Pillsbury Winthrop Shaw Pittman

FDA draft guidance would ease regulatory burdens for certain mHealth applications

By Erica Kraus and Kristi V Kung

On 1 August 2014, the Food and Drug Administration (FDA) released draft guidance that would exempt from premarket 510(k) review many low-risk medical devices — including certain mobile applications that can convert a cell phone into a medical device, such as a thermometer or a stethoscope. Although the guidance is not yet legally enforceable, the FDA also announced its intention not to enforce compliance with premarket review requirements for these devices and noted that it did not expect manufacturers to submit 510(k)s for these devices prior to adoption of a final rule or order. The FDA’s recognition that these devices are sufficiently well understood and do not present risks that require premarket review to ensure their safety and effectiveness — and its corollary decision to exercise enforcement discretion as to these devices — eases the regulatory burden on medical application developers and expands opportunities for continued development and dissemination of important mobile tools for improving patient care and physician practice.

Mobile applications are already changing consumers’ approach to healthcare and empowering them to take a more active role in managing their health; one study found that in 2013 there were approximately 31,000 health-related apps on the market. Even Congress can agree on the promise of mobile health applications. In the past year, both the House and the Senate introduced bills to direct FDA oversight toward products that pose a potential risk to human safety, while limiting the regulatory authority over low-risk, information-based applications.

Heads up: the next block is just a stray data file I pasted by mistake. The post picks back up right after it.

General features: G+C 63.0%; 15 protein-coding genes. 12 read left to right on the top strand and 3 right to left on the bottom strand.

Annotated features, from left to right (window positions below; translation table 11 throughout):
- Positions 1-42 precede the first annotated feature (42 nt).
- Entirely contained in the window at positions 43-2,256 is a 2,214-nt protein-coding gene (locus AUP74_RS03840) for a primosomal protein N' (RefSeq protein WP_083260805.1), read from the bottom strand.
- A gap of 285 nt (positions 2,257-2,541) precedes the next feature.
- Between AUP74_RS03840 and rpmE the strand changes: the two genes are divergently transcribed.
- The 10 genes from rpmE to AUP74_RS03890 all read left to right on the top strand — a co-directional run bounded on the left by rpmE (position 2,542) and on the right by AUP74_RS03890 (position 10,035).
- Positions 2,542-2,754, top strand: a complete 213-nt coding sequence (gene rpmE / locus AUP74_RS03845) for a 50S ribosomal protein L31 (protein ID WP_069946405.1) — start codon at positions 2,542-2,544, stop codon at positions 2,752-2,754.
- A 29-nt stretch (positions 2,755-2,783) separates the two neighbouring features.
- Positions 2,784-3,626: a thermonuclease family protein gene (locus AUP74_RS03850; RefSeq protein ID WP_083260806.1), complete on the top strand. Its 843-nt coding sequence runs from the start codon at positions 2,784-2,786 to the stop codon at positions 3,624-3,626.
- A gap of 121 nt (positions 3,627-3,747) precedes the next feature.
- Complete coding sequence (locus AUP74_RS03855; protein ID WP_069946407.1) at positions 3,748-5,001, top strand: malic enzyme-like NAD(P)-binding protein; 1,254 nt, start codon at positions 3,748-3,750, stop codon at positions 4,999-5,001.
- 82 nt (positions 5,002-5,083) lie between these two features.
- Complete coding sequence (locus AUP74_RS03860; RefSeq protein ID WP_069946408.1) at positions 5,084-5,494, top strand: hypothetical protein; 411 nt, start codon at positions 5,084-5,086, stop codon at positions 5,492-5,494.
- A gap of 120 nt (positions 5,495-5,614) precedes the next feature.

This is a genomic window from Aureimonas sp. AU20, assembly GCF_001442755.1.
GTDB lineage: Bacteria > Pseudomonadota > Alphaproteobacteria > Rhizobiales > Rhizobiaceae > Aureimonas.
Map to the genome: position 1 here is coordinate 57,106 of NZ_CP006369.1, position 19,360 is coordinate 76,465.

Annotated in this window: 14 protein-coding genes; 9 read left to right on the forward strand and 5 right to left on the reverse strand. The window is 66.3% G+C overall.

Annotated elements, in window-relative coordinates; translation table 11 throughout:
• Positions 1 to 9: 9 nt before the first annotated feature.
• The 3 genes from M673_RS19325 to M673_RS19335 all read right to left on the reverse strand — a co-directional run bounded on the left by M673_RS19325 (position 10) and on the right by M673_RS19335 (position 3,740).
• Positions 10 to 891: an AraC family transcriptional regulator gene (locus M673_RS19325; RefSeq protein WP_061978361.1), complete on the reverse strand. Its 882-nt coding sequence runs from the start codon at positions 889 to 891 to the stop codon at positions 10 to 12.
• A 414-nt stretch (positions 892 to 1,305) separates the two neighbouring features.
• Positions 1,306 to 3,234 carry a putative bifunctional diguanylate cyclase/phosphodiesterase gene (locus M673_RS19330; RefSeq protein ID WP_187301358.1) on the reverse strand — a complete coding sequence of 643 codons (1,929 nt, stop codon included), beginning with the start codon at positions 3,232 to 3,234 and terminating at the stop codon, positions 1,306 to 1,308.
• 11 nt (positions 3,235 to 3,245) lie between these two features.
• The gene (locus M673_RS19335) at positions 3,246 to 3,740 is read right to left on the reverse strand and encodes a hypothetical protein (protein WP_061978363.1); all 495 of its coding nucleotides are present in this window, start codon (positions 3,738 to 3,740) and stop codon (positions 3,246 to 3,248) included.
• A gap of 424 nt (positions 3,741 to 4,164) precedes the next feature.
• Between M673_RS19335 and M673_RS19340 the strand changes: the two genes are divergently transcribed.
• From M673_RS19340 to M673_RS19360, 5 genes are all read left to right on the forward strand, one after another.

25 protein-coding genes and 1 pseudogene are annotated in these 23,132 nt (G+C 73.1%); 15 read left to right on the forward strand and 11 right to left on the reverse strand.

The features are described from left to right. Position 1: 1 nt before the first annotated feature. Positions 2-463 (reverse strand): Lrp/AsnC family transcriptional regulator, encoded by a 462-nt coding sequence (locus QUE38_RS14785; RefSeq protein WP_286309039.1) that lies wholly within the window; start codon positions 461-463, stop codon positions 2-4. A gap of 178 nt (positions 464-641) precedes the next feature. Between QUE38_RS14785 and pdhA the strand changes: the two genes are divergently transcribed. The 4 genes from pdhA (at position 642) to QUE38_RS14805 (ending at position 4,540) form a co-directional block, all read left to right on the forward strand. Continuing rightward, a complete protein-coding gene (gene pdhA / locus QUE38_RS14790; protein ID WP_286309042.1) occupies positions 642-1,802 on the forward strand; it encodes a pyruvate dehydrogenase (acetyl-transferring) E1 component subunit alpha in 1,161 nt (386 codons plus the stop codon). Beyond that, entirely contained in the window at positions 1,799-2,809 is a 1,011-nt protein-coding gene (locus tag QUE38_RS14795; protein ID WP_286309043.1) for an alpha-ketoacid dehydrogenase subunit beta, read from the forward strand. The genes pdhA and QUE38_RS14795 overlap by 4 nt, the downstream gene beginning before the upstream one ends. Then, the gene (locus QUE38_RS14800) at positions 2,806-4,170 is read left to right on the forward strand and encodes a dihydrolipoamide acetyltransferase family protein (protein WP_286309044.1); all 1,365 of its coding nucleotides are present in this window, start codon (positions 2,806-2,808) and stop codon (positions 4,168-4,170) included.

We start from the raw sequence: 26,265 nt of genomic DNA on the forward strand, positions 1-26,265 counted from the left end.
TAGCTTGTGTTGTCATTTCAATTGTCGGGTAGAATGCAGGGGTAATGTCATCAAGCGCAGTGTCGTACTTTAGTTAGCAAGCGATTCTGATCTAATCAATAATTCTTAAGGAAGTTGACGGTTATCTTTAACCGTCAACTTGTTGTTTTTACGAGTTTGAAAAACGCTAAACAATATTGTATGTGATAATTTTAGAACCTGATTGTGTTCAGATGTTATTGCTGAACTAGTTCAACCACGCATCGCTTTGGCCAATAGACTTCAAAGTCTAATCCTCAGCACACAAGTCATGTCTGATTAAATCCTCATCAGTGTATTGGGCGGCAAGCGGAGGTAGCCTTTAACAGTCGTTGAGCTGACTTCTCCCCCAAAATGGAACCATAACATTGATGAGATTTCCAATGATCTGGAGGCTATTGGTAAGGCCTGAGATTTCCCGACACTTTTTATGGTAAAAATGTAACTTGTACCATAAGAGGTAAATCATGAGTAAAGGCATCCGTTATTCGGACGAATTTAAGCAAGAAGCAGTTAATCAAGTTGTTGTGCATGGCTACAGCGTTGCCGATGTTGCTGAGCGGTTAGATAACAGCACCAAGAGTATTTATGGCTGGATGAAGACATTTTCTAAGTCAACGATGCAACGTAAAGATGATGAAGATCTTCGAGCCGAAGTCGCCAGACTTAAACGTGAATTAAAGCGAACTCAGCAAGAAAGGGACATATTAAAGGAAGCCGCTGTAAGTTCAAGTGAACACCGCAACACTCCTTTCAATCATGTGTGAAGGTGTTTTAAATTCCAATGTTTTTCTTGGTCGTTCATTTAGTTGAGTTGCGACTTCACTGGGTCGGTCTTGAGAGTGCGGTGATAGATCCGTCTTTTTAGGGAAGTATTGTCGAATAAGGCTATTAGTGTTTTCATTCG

The promise that comes with this rapid technological development, however, has challenged regulators charged with protecting the health and safety of the public, as innovation has often outpaced their ability to issue timely policies and maintain appropriate oversight. This challenge is particularly demanding for regulators contemplating oversight of the thousands of mobile health applications flooding the Apple app store and similar marketplaces each month. Quick access and low cost are two driving factors behind mobile app success — two elements that do not align with a high regulatory approval threshold and long review periods…

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